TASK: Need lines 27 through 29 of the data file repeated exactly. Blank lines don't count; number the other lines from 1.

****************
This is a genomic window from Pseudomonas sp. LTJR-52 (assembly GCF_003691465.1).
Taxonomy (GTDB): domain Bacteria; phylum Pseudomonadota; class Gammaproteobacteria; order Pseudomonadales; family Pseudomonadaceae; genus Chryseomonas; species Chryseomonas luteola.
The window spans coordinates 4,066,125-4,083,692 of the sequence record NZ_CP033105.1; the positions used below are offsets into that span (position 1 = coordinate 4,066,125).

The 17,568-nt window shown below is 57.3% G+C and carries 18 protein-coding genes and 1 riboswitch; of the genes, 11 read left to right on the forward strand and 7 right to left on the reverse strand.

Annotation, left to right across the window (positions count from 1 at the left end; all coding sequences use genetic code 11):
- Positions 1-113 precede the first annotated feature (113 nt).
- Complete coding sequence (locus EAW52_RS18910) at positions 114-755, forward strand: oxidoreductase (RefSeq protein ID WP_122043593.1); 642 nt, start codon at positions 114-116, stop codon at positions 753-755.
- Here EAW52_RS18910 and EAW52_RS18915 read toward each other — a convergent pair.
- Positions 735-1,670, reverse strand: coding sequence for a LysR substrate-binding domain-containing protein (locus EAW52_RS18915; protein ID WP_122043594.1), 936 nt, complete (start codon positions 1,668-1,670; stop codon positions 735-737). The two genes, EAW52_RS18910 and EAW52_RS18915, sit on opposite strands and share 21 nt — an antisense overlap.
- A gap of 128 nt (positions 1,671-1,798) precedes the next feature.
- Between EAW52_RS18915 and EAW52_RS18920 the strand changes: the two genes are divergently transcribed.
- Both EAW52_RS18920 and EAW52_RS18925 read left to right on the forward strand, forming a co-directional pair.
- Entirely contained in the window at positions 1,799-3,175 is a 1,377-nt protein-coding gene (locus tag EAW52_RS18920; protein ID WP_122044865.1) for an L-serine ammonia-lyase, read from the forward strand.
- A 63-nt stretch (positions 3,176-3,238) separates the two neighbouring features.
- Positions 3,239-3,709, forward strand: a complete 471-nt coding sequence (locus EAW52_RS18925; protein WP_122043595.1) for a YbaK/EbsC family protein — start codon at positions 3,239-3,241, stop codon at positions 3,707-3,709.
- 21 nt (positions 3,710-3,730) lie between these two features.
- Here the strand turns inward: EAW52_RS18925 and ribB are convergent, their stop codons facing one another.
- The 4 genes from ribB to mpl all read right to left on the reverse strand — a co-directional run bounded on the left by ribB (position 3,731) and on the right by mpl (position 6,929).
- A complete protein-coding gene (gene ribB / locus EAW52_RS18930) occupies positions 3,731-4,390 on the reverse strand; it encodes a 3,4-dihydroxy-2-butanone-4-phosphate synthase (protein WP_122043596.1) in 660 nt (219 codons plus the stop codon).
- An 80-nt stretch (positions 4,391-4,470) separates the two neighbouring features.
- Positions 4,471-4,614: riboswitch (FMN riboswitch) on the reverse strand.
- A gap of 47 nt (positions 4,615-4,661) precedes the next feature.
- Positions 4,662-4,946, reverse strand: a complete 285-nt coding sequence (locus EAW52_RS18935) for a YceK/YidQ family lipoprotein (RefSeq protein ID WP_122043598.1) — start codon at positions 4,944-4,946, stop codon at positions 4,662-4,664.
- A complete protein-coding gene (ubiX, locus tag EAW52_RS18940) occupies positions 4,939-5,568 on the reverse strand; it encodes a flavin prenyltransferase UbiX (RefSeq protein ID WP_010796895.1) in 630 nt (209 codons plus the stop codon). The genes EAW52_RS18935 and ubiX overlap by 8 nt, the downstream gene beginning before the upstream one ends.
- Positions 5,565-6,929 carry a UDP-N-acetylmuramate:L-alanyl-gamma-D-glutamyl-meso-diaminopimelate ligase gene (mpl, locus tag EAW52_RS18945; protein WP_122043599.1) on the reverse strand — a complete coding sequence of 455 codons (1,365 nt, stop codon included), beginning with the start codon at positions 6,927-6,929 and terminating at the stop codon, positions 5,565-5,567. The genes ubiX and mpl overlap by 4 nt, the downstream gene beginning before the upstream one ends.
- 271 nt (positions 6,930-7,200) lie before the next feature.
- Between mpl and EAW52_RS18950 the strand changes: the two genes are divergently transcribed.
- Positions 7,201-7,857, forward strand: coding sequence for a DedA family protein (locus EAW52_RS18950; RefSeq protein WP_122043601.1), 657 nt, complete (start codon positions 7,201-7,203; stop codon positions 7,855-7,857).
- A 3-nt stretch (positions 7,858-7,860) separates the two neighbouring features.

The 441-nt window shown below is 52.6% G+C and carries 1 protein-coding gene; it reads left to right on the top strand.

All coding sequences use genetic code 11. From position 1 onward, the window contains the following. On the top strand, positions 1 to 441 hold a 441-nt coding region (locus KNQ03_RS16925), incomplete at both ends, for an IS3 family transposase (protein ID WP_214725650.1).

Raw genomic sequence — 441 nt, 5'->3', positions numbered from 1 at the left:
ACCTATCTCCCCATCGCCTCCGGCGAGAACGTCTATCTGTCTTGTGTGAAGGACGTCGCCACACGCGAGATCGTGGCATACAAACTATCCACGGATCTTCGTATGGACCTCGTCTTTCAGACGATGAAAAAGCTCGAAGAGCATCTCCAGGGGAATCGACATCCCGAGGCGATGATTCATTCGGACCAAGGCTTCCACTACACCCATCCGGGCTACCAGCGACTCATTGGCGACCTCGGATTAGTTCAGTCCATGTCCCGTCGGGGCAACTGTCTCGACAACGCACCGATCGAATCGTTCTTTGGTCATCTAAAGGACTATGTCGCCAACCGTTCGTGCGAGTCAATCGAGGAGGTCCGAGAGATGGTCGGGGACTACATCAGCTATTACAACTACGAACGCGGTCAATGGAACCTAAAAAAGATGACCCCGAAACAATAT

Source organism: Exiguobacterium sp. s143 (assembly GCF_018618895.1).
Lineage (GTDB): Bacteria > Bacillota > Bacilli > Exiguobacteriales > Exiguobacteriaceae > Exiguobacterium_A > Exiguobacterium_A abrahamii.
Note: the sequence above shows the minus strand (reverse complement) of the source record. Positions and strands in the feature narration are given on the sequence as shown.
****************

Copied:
- Between mpl and EAW52_RS18950 the strand changes: the two genes are divergently transcribed.
- Positions 7,201-7,857, forward strand: coding sequence for a DedA family protein (locus EAW52_RS18950; RefSeq protein WP_122043601.1), 657 nt, complete (start codon positions 7,201-7,203; stop codon positions 7,855-7,857).
- A 3-nt stretch (positions 7,858-7,860) separates the two neighbouring features.